Decades later, prophecy’s enigmatic verse had changed to read as straightforward lines in Thucydides’ Peloponnesian War — and its limits the author laid bare in pitiless and disturbing prose. During the Melian Dialogue representatives of the city of Melos remonstrated with those of Athens and attempted to reason with the invading Atheniens, seeking to save their liberty, honor, and neutrality. They appealed to things like “hope” and “justice.” Indifferent to these pretty ideals, the Athenians warned the sons of Melos:
An incitement to danger, hope does not destroy, although it may damage, the richly endowed who resort to it, but for those risking everything they have (and it [hope] is intrinsically extravagant) it is recognized at the moment they fail . . . Since you are weak and depend on a single turn of the scale, do not choose to undergo this fate nor emulate the common run of men who, when human means of saving themselves are still available, in times when tangible hopes desert them in their afflictions turn to intangible ones, to prophecy, oracles, and whatever else of this sort combines with hope to bring ruin.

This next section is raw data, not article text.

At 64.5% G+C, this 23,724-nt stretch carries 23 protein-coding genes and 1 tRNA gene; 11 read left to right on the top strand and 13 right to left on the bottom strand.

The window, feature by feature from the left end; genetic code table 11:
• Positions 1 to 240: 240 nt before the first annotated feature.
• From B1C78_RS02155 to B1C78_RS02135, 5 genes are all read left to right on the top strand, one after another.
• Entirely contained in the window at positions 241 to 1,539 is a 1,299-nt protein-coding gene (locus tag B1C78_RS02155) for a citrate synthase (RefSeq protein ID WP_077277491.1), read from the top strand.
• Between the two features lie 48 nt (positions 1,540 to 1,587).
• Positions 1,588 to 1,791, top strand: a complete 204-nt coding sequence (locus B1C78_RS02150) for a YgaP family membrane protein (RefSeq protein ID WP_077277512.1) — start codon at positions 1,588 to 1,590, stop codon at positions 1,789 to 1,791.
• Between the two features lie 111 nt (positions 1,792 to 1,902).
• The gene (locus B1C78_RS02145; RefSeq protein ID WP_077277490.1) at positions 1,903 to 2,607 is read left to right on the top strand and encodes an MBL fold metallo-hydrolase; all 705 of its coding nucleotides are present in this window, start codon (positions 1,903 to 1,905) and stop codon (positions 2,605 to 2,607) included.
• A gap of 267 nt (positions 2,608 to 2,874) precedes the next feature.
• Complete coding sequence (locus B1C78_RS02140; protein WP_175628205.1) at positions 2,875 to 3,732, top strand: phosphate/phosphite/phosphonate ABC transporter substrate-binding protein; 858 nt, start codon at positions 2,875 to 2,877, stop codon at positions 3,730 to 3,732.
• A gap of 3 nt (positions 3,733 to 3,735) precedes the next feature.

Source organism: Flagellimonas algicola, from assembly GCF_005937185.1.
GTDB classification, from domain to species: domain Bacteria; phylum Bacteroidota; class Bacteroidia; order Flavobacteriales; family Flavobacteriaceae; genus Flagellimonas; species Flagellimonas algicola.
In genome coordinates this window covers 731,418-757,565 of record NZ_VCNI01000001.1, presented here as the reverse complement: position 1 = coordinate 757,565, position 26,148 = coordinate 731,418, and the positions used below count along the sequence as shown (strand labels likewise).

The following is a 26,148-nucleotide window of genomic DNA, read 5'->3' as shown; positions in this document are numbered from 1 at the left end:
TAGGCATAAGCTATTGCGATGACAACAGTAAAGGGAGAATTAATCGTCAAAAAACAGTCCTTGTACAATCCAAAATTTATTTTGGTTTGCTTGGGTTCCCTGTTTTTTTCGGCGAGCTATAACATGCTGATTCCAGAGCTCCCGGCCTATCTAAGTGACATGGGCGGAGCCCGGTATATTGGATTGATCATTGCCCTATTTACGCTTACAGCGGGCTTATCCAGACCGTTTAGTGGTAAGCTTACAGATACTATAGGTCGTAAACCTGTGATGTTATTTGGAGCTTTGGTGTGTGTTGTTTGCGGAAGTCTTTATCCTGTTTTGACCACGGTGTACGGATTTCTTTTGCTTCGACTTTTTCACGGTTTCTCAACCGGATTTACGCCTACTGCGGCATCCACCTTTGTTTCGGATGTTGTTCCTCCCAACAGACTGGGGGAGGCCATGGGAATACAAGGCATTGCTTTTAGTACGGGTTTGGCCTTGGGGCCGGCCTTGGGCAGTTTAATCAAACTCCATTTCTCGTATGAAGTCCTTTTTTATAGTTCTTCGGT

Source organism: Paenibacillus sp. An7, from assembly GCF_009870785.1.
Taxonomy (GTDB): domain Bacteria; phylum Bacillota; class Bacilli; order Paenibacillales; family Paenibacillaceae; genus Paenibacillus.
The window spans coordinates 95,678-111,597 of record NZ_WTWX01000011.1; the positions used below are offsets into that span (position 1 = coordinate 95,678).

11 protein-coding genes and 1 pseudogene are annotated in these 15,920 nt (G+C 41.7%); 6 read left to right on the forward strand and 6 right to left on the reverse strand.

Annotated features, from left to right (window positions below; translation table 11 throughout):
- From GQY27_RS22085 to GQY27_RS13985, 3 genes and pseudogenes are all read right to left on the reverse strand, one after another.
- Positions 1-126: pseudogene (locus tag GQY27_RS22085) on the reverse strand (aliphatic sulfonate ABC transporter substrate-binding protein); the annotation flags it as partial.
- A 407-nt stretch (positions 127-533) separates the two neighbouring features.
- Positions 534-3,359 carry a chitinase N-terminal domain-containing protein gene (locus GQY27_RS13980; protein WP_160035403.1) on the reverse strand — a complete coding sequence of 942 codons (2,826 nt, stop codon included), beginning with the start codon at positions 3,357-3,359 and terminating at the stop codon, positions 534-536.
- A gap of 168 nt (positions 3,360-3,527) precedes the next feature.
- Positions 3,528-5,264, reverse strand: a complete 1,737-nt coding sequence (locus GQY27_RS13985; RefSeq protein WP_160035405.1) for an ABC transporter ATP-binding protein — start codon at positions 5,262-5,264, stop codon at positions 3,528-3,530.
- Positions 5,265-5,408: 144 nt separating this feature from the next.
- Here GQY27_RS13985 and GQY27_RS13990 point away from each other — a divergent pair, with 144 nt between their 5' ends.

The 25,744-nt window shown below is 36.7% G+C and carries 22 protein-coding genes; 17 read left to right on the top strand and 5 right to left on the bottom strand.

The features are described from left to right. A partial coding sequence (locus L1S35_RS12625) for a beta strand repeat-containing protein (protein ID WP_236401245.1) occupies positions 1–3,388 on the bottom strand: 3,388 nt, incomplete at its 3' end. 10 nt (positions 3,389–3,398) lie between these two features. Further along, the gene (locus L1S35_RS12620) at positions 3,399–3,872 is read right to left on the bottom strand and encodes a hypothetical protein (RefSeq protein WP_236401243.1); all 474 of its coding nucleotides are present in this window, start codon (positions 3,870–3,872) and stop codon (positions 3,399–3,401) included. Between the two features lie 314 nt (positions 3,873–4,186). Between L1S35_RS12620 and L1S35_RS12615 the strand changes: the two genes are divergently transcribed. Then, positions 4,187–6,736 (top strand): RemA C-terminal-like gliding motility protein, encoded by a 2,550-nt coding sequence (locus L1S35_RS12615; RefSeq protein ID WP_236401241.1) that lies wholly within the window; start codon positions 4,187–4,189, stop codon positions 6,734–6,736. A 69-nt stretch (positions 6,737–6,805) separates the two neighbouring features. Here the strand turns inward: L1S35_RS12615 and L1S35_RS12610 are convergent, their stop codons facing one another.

Alas, the Melians belonged to the age of Herodotus. They countered that though they understood the odds and the strength of Athenian arms, still the noble could best the mighty, for “we [Melains] have faith that we will not go without our share of fortune from the gods, as righteous men who stand in opposition to unjust ones . . .”  The romantic store the Melians placed in their oracles ended in their mass murder and enslavement, proving the Thucydidean lesson that first must come power, and only second, faith and the hopes and moral scruples that it brings.
For their part, the Persians also ran afoul of fate, not because of bad or hubristic misinterpretation, but because of altogether bad prophets. The so-called “Dynastic Prophecy,” (first translated and published in 1975), was a collection of Mesopotamian writings that spanned the neo-Assyrian through the Hellenistic Periods. Perhaps the most interesting part of its text was a report “that after having suffered an initial setback, Darius III returned to repulse Alexander the Great and then instituted a glorious period in Babylon.”  Of course, no such thing occurred, and the evidence indicated that unredacted versions of the “Dynastic Prophecy” were composed of predictions given by soothsayers hired to foretell future victories and ordain the reigns of young rulers.  In truth, the old Persian Empire never recovered from its bout with Alexander of Macedonia.